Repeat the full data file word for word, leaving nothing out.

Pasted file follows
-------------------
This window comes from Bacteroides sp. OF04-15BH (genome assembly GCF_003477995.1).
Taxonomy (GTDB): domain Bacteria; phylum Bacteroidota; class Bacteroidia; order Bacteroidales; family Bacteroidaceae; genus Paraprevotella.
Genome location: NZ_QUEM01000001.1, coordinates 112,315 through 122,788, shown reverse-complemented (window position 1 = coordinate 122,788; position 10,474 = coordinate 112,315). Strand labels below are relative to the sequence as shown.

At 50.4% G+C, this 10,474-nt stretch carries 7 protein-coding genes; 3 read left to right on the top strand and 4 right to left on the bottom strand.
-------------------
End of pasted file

This window comes from Bacteroides sp. OF04-15BH (genome assembly GCF_003477995.1).
Taxonomy (GTDB): domain Bacteria; phylum Bacteroidota; class Bacteroidia; order Bacteroidales; family Bacteroidaceae; genus Paraprevotella.
Genome location: NZ_QUEM01000001.1, coordinates 112,315 through 122,788, shown reverse-complemented (window position 1 = coordinate 122,788; position 10,474 = coordinate 112,315). Strand labels below are relative to the sequence as shown.

At 50.4% G+C, this 10,474-nt stretch carries 7 protein-coding genes; 3 read left to right on the top strand and 4 right to left on the bottom strand.